01/05/2015 - 15:02

800,000 extra homes needed: report

01/05/2015 - 15:02


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Perth will need to build an extra 800,000 homes over the next 35 years to accommodate population growth, a new report has concluded, and nearly half of these homes will need to be in existing suburbs.

Perth will need to build an extra 800,000 homes over the next 35 years to accommodate population growth, a new report has concluded, and nearly half of these homes will need to be in existing suburbs.

The state government released four sub-regional planning frameworks today, which are designed to guide the city’s development as Perth’s population heads from 2 milllion curently toward a projected 3.5 million in 2050.

The infill will be focused on older, established suburbs, which will need to find room for an extra 215,000 homes.

Across Perth, the government has stuck with it’s established infill target of 47 per cent.

In practice, the infill rate declined to 28 per cent in 2012, according to the most recent data from the WA Planning Commission.

Planning Minister John Day said the state government was planning to create a more compact, liveable and consolidated city.

“Perth and Peel@3.5million considers what our city will look like in the future and identifies the most appropriate areas to develop the extra 800,000 new homes needed to accommodate these people,” he said.

The Perth and Peel regions stretch more than 150 kilometres, from Two Rocks in the northern suburbs to Bouvard in the south.

The minister said the current outward sprawl of the city was unsustainable and accommodating a substantial population increase would require a shift in thinking.

“Almost half the 800,000 new homes we will need in the future must be created through appropriate density and infill," Mr Day said.

“These draft plans make better use of existing infrastructure by co-locating jobs and homes close to public transport and amenities.

“Greater density and mixed-use developments in activity centres will also ensure we create a more compact and consolidated Perth and Peel.”

UDIA chief executive Debra Goostrey said the sub-regional frameworks were a step forward to a clearer future.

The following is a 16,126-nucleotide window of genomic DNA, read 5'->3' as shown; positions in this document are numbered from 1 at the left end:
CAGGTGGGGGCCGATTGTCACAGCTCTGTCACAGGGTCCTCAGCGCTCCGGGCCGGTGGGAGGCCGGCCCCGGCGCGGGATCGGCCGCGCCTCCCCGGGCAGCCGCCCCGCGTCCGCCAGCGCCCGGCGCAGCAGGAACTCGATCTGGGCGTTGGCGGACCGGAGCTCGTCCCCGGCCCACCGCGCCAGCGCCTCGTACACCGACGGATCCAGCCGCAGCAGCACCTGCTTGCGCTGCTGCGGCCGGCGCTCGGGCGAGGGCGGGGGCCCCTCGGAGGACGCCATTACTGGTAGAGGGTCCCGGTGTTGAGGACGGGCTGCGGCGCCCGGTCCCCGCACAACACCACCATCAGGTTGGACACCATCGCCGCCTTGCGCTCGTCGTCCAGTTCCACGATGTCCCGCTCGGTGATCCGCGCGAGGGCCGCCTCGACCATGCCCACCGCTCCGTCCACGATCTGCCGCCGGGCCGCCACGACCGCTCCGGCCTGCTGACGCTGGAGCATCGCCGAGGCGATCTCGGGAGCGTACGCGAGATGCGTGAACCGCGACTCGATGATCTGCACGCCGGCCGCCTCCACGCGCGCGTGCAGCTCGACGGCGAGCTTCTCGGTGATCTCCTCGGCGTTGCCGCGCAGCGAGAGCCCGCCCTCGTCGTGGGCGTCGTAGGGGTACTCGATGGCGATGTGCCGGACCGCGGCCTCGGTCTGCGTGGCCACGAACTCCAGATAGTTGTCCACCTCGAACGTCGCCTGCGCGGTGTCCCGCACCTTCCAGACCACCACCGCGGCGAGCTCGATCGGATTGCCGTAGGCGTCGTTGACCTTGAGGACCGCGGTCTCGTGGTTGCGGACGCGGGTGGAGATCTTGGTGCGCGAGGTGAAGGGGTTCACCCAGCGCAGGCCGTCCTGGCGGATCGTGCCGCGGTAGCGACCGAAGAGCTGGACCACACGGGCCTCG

“A plan is simply the first step in a process and there needs to be significant advances in consolidation of sites and clarity around how to develop precincts for this ambitious plan for change to be effective,” she said.

“Historically Perth has been compared to being spread thin like Vegemite, however it is important going forward that we don’t move to being compared to crunchy peanut paste with random patches of density dotting the Swan Coastal Plain.”

Ms Goostrey said one of the keys going forward was to address some of the big-ticket items, such as the extraordinary cost of upgrading infrastructure for infill projects, and ensuring that compliant projects make their way through the system in a timely fashion.

“Whilst UDIA does not agree with all of the decisions made in this draft document, particularly the omission of some opportunities for new masterplanned communities on larger land holdings, the industry is relieved that existing property rights for zoned land have not been compromised,” she said.

QWest Paterson chairman Warwick Hemsley said Perth needed to change its approach to density to accommodate its growth.

“I would really like to see a serious commitment to realising the density targets that are set out in the plans,” he said.

“In fact, the targets will provide local governments with a strong context when planning for density in their local areas.   

“It’s not just about simply planning for more people, it’s about ensuring appropriate housing for a changing demographic.

“We have a significantly ageing population which means a growth in one and two person households.

“These people will most likely be seeking smaller housing options so urban consolidation and medium to high density development will ensure that our future population’s needs are being taken into account as well as minimising urban sprawl.”


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